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Difference between revisions of "Complete metric space"

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A metric space in which each [[Cauchy criteria|Cauchy sequence]] converges. A complete metric space is a particular case of a [[Complete uniform space|complete uniform space]].
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A metric space in which each [[Cauchy criteria|Cauchy sequence]] converges. A complete metric space is a particular case of a [[Complete uniform space|complete uniform space]]. A closed subset $A$ of a complete metric $(X,d)$ space is itself a complete metric space (with the distance which is restiction of $d$ to $A$). The converse is true in a general metric space: if $(X,d)$ is a metric space, not necessarily complete, and $A\subset X$ is such that $(A,d)$ is complete, then $A$ is necessarily a closed subset.
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Given any metric space $(X,d)$ there exists a unique [[Completion|completion]] of $X$, that is a triple $(Y,\rho,i)$ such that:
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*$(Y, \rho)$ is a complete metric space;
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*$i: X \to Y$ is an [[Isometric mapping|isometric embedding]], namely a map such that $d(x,y) = \rho (i(x), i(y))$ for any pair of points $x,y\in X$;
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*$i(X)$ is dense in $Y$.
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Often people refer to the metric space $(Y, \rho)$ as the completion. Both the space and the isometric embedding are unique up to isometries.

Revision as of 17:40, 9 December 2013

2010 Mathematics Subject Classification: Primary: 54E50 [MSN][ZBL]

A metric space in which each Cauchy sequence converges. A complete metric space is a particular case of a complete uniform space. A closed subset $A$ of a complete metric $(X,d)$ space is itself a complete metric space (with the distance which is restiction of $d$ to $A$). The converse is true in a general metric space: if $(X,d)$ is a metric space, not necessarily complete, and $A\subset X$ is such that $(A,d)$ is complete, then $A$ is necessarily a closed subset.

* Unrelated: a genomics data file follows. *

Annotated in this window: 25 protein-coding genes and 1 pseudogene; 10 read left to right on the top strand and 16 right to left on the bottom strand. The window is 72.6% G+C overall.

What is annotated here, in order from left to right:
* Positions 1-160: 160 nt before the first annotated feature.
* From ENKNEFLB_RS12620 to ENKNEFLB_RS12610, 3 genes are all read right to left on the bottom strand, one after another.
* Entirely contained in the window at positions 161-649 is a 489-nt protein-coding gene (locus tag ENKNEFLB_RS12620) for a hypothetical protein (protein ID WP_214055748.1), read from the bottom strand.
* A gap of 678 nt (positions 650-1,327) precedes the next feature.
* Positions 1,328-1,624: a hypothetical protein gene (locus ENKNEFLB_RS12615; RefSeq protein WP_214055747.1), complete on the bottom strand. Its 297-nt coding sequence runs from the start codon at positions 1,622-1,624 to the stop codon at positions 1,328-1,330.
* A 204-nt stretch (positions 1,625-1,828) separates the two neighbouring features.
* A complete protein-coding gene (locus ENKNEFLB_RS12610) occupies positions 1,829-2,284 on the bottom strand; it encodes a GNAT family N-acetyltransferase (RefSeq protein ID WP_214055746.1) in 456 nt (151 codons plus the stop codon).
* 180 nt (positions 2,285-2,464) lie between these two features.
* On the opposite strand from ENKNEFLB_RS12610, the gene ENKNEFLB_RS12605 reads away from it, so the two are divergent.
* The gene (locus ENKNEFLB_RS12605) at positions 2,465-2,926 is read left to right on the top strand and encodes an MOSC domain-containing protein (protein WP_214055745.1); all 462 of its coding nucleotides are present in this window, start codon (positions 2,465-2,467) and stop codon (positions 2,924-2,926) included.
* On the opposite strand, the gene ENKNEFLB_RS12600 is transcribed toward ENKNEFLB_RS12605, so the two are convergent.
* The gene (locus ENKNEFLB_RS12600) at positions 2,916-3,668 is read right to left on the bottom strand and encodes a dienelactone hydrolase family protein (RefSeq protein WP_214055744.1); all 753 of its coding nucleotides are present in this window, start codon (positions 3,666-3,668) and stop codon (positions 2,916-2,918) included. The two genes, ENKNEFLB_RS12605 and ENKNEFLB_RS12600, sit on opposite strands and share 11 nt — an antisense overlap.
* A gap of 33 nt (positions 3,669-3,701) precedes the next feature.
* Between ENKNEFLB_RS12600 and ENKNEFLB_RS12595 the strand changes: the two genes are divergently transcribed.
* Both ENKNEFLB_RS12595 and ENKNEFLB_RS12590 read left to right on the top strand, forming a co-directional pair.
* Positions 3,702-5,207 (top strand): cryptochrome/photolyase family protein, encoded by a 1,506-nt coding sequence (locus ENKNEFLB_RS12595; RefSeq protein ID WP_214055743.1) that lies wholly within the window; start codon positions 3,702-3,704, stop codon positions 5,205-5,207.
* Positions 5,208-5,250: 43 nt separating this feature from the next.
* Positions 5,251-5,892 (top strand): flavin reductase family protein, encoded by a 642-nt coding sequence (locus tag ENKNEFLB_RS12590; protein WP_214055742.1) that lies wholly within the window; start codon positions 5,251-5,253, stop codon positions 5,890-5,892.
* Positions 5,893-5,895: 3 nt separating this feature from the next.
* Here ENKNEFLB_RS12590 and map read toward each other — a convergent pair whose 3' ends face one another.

Given any metric space $(X,d)$ there exists a unique completion of $X$, that is a triple $(Y,\rho,i)$ such that:

  • $(Y, \rho)$ is a complete metric space;
  • $i: X \to Y$ is an isometric embedding, namely a map such that $d(x,y) = \rho (i(x), i(y))$ for any pair of points $x,y\in X$;
  • $i(X)$ is dense in $Y$.

Often people refer to the metric space $(Y, \rho)$ as the completion. Both the space and the isometric embedding are unique up to isometries.

How to Cite This Entry:
Complete metric space. Encyclopedia of Mathematics. URL: http://encyclopediaofmath.org/index.php?title=Complete_metric_space&oldid=30869
This article was adapted from an original article by M.I. Voitsekhovskii (originator), which appeared in Encyclopedia of Mathematics - ISBN 1402006098. See original article